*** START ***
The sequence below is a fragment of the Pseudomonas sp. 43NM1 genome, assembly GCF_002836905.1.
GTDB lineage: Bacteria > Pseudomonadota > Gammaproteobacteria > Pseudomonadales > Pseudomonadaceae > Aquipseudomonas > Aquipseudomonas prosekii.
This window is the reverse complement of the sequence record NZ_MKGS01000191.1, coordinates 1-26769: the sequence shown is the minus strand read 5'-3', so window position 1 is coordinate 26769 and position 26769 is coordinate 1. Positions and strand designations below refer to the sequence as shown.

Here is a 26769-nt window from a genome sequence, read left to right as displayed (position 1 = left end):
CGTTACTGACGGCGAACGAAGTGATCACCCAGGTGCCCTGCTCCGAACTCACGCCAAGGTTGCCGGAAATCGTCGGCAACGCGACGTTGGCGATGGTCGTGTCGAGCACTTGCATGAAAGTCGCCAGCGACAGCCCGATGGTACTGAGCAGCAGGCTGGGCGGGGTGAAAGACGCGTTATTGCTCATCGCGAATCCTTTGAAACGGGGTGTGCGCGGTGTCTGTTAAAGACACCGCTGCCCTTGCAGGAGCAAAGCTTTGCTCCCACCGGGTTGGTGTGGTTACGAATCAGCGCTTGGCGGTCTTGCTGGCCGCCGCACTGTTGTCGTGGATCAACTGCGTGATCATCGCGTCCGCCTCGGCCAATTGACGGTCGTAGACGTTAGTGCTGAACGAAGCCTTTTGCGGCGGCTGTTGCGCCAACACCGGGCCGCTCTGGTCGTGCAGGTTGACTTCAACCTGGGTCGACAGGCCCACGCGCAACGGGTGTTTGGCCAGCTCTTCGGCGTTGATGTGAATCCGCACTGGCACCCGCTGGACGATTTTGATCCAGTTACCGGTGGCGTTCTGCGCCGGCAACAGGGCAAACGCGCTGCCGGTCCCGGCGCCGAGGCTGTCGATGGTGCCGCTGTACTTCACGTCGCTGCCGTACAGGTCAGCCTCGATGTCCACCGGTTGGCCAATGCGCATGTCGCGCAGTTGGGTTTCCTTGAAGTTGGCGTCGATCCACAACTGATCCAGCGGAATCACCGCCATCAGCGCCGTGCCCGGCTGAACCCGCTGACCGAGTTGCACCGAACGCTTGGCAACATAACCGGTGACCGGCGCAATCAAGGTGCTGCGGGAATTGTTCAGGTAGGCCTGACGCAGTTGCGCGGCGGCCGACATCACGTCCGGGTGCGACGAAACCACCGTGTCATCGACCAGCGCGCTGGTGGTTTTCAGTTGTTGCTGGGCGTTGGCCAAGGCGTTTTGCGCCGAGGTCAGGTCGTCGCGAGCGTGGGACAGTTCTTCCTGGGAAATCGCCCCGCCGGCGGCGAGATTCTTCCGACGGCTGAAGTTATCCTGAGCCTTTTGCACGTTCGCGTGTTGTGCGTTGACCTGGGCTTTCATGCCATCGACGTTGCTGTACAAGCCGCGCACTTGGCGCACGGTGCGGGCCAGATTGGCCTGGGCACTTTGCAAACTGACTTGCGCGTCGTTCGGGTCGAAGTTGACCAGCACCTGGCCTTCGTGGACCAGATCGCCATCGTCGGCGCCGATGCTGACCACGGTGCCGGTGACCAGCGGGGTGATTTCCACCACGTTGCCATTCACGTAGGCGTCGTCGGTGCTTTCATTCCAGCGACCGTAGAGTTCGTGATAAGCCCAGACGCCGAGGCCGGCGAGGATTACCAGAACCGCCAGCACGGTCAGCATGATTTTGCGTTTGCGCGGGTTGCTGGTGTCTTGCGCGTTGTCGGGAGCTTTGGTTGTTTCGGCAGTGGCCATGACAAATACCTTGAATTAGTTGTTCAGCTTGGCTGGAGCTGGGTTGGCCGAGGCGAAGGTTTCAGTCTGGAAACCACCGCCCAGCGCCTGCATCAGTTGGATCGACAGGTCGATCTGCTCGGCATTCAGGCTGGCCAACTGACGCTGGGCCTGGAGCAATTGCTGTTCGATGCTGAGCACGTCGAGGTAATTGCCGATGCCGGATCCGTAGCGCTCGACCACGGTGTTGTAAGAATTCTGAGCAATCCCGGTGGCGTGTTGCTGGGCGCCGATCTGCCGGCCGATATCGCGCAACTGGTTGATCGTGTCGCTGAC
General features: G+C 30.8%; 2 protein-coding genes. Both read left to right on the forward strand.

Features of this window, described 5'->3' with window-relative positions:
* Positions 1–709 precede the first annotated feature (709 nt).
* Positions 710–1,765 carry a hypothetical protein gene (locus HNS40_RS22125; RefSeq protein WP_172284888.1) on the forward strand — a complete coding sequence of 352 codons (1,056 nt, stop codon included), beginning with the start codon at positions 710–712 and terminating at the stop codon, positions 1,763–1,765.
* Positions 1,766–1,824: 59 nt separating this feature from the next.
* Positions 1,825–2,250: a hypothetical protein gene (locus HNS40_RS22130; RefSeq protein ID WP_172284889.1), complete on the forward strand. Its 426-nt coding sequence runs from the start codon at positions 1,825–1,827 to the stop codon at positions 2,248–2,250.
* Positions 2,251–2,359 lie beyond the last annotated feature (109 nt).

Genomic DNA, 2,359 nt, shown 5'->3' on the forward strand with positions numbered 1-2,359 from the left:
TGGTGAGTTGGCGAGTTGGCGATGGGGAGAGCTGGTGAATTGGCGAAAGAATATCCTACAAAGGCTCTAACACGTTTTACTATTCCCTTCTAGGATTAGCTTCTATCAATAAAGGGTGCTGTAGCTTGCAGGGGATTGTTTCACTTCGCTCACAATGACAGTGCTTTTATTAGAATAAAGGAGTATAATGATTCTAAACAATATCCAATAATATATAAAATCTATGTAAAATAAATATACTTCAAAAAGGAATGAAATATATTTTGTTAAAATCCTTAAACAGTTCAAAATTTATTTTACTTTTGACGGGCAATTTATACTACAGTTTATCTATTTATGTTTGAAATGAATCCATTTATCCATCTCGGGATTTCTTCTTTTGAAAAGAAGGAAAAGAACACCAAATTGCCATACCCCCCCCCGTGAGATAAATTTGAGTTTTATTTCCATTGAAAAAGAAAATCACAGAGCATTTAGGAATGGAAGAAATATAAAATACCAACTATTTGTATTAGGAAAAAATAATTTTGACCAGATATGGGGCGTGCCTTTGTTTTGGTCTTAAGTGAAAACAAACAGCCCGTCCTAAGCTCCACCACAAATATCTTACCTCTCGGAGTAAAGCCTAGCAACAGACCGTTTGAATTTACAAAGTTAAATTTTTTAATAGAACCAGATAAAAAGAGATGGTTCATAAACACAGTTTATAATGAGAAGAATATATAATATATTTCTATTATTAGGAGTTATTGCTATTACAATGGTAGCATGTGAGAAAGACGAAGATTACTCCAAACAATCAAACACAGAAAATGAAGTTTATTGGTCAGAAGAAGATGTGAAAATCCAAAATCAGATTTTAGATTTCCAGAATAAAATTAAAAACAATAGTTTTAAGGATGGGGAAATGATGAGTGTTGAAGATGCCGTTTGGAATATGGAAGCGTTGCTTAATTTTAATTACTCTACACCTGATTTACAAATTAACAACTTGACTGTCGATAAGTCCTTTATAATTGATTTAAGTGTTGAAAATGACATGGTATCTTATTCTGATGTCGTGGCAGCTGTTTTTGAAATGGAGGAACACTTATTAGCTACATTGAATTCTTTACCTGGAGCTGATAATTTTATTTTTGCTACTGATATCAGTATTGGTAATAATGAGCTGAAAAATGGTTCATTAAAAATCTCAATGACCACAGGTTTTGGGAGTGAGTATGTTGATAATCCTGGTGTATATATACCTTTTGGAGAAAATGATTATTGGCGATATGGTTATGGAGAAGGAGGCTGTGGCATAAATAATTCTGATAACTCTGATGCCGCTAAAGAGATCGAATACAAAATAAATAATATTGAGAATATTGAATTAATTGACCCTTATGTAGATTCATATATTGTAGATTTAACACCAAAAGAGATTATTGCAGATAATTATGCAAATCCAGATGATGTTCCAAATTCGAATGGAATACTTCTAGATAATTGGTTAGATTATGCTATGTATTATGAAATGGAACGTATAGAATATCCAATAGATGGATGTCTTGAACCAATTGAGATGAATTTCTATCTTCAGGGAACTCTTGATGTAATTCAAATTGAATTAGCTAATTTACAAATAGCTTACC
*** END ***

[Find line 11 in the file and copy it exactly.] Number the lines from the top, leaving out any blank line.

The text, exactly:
* Positions 1,825–2,250: a hypothetical protein gene (locus HNS40_RS22130; RefSeq protein ID WP_172284889.1), complete on the forward strand. Its 426-nt coding sequence runs from the start codon at positions 1,825–1,827 to the stop codon at positions 2,248–2,250.